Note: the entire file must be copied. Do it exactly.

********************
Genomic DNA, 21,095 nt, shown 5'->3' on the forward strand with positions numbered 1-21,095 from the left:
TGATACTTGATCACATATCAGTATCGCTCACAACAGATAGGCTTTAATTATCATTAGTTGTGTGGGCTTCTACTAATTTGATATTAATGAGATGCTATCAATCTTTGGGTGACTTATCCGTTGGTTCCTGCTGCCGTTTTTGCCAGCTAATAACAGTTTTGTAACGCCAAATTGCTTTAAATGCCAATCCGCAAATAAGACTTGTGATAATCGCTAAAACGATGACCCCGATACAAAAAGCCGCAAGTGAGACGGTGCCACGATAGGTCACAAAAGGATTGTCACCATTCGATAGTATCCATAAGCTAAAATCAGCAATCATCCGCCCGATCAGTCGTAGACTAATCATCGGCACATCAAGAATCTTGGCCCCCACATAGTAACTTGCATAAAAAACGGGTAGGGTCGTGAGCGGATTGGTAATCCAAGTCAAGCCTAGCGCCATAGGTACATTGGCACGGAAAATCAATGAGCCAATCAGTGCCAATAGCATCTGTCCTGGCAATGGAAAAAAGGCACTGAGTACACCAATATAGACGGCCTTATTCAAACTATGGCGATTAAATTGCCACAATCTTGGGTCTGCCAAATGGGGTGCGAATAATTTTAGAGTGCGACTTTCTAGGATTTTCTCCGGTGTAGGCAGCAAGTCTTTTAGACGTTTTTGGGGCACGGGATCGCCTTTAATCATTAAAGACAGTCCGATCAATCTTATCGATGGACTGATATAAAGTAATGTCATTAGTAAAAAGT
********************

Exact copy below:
Genomic DNA, 21,095 nt, shown 5'->3' on the forward strand with positions numbered 1-21,095 from the left:
TGATACTTGATCACATATCAGTATCGCTCACAACAGATAGGCTTTAATTATCATTAGTTGTGTGGGCTTCTACTAATTTGATATTAATGAGATGCTATCAATCTTTGGGTGACTTATCCGTTGGTTCCTGCTGCCGTTTTTGCCAGCTAATAACAGTTTTGTAACGCCAAATTGCTTTAAATGCCAATCCGCAAATAAGACTTGTGATAATCGCTAAAACGATGACCCCGATACAAAAAGCCGCAAGTGAGACGGTGCCACGATAGGTCACAAAAGGATTGTCACCATTCGATAGTATCCATAAGCTAAAATCAGCAATCATCCGCCCGATCAGTCGTAGACTAATCATCGGCACATCAAGAATCTTGGCCCCCACATAGTAACTTGCATAAAAAACGGGTAGGGTCGTGAGCGGATTGGTAATCCAAGTCAAGCCTAGCGCCATAGGTACATTGGCACGGAAAATCAATGAGCCAATCAGTGCCAATAGCATCTGTCCTGGCAATGGAAAAAAGGCACTGAGTACACCAATATAGACGGCCTTATTCAAACTATGGCGATTAAATTGCCACAATCTTGGGTCTGCCAAATGGGGTGCGAATAATTTTAGAGTGCGACTTTCTAGGATTTTCTCCGGTGTAGGCAGCAAGTCTTTTAGACGTTTTTGGGGCACGGGATCGCCTTTAATCATTAAAGACAGTCCGATCAATCTTATCGATGGACTGATATAAAGTAATGTCATTAGTAAAAAGT